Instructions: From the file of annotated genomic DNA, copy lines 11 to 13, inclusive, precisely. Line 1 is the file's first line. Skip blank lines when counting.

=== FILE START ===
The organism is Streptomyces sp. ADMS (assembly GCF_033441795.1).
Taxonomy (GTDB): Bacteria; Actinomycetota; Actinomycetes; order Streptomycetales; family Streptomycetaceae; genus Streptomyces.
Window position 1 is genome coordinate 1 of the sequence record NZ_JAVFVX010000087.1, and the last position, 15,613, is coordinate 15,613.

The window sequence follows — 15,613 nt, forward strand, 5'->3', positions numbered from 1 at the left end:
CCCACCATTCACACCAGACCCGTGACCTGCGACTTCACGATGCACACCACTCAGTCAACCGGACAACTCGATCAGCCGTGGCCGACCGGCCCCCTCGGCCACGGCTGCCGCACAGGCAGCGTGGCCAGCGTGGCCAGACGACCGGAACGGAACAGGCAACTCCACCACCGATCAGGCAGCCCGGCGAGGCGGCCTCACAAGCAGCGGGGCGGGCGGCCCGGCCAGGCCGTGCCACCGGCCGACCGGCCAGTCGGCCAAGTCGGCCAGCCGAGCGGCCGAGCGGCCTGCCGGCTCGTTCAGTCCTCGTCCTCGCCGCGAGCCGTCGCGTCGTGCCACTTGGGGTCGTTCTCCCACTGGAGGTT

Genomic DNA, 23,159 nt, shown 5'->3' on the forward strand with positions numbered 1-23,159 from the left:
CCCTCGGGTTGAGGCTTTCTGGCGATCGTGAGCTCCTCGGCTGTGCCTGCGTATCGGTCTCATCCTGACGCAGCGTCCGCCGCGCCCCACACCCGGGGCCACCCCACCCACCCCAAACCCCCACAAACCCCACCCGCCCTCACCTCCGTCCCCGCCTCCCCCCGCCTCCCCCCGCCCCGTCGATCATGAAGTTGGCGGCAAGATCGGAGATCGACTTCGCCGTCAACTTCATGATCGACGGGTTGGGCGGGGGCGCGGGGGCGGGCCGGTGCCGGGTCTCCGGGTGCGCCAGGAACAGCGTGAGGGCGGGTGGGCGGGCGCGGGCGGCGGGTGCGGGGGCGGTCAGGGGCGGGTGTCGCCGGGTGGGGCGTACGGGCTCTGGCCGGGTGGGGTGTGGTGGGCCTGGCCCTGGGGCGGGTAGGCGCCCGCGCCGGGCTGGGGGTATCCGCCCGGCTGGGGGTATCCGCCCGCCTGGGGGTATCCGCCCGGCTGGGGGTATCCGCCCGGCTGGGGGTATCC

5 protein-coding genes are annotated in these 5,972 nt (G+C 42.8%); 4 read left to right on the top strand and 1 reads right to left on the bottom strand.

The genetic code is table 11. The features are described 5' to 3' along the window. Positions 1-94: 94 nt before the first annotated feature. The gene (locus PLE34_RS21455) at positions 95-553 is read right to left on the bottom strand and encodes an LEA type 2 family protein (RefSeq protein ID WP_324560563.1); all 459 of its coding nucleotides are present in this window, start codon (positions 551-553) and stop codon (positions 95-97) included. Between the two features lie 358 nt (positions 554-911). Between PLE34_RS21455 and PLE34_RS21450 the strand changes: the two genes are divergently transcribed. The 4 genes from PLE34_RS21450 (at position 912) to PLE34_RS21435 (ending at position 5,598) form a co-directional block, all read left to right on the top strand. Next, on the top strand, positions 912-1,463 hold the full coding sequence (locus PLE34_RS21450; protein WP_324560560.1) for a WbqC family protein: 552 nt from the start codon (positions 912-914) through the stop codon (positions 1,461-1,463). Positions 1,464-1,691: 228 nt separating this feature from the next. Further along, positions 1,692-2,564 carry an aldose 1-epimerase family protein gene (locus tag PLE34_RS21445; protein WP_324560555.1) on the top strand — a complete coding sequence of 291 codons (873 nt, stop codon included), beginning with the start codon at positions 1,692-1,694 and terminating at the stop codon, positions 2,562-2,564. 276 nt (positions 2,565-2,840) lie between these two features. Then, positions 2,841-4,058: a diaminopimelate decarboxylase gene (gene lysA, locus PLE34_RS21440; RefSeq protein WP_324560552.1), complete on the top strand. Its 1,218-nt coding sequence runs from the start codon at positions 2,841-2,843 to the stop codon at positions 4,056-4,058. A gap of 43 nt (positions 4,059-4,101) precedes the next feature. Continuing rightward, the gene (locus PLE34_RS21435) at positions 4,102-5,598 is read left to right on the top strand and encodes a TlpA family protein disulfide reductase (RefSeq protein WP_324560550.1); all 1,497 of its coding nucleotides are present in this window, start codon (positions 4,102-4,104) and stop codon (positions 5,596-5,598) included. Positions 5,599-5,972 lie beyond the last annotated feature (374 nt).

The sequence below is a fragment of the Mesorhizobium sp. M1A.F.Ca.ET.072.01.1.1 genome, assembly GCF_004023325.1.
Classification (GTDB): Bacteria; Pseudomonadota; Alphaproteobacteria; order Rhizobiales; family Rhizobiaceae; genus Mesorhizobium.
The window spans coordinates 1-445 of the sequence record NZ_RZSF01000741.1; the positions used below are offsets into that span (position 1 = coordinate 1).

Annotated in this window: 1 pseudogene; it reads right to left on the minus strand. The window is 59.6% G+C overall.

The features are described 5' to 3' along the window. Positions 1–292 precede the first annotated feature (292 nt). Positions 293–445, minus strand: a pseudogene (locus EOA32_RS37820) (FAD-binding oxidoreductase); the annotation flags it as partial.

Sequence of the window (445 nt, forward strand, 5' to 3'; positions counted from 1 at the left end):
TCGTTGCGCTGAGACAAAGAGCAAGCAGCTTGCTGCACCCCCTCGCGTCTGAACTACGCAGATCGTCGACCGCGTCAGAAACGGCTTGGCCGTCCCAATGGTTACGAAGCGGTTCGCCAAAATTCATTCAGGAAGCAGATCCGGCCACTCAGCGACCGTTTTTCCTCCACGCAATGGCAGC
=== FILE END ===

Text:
Classification (GTDB): Bacteria; Pseudomonadota; Alphaproteobacteria; order Rhizobiales; family Rhizobiaceae; genus Mesorhizobium.
The window spans coordinates 1-445 of the sequence record NZ_RZSF01000741.1; the positions used below are offsets into that span (position 1 = coordinate 1).

Annotated in this window: 1 pseudogene; it reads right to left on the minus strand. The window is 59.6% G+C overall.